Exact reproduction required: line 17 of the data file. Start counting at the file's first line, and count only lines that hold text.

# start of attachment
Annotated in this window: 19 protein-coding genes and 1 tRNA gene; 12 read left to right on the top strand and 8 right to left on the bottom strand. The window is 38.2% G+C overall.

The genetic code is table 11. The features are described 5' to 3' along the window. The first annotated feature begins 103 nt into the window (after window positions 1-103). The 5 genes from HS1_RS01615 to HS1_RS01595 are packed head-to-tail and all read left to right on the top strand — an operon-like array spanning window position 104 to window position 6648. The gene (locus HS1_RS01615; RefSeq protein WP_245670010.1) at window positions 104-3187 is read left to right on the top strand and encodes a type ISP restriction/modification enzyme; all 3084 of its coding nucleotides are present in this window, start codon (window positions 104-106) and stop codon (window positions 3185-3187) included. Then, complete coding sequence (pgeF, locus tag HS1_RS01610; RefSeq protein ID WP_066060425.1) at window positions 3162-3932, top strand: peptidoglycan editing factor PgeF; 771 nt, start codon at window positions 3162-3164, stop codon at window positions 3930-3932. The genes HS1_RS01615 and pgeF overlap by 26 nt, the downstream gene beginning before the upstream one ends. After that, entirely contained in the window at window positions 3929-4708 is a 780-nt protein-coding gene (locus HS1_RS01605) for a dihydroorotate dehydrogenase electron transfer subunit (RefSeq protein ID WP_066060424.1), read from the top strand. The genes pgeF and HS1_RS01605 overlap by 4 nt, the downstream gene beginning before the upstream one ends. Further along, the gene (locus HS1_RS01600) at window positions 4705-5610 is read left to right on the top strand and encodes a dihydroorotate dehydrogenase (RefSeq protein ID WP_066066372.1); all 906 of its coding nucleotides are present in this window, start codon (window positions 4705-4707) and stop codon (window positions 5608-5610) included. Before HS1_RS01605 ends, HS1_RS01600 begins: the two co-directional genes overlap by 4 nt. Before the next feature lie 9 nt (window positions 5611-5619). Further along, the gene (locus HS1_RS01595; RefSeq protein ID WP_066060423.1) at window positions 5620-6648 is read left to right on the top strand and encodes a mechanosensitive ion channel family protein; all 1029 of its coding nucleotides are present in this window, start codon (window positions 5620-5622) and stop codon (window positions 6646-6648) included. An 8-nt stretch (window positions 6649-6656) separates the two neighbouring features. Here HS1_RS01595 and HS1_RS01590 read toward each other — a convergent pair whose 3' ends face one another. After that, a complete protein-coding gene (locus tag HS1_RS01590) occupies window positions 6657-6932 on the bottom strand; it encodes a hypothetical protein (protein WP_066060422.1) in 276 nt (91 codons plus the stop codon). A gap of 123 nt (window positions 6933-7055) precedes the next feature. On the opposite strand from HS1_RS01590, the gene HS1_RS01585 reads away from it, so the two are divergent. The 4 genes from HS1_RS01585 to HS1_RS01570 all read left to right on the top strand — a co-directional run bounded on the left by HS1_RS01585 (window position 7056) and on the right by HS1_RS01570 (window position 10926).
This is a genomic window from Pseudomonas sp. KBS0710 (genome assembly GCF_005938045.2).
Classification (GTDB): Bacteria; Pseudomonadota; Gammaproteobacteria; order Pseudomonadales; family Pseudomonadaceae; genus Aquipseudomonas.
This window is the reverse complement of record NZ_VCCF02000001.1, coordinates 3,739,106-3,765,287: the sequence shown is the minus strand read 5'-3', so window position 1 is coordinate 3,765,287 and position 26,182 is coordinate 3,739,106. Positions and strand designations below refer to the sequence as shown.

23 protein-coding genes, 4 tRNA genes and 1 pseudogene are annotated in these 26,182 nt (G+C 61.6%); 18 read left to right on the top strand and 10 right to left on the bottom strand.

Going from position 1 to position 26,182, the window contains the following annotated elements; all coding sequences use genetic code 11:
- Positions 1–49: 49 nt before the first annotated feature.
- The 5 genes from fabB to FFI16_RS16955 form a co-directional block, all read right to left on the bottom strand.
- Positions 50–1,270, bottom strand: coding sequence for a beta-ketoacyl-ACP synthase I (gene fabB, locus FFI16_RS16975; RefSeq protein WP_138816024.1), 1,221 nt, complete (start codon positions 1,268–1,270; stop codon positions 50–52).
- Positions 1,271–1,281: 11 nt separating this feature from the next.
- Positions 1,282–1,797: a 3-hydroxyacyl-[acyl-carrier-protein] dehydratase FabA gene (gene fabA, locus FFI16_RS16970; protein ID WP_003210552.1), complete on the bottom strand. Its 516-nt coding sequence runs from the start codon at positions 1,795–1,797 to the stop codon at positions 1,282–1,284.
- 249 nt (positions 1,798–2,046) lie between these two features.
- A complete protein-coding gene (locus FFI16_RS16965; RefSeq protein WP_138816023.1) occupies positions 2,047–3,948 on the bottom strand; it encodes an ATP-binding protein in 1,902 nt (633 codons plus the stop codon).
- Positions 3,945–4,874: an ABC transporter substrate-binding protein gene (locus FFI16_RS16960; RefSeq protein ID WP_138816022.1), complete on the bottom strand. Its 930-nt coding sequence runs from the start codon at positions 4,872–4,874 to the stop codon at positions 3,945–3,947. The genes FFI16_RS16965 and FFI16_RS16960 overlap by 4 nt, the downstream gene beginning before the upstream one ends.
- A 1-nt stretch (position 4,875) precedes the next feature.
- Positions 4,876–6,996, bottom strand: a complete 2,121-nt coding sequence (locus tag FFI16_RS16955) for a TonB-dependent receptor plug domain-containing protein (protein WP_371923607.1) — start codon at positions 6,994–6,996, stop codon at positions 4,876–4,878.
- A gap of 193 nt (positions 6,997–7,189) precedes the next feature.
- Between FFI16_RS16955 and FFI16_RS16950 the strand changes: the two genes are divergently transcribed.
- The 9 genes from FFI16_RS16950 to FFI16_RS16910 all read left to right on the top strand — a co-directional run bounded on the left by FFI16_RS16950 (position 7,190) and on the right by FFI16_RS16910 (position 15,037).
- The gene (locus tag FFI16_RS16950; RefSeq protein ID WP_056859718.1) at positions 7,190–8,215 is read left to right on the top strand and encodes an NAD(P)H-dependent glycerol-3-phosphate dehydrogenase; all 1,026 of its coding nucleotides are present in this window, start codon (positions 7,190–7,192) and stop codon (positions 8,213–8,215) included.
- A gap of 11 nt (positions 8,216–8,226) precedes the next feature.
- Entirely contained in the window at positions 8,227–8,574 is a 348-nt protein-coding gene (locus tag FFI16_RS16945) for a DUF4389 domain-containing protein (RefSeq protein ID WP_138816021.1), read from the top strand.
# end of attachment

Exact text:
- Positions 4,876–6,996, bottom strand: a complete 2,121-nt coding sequence (locus tag FFI16_RS16955) for a TonB-dependent receptor plug domain-containing protein (protein WP_371923607.1) — start codon at positions 6,994–6,996, stop codon at positions 4,876–4,878.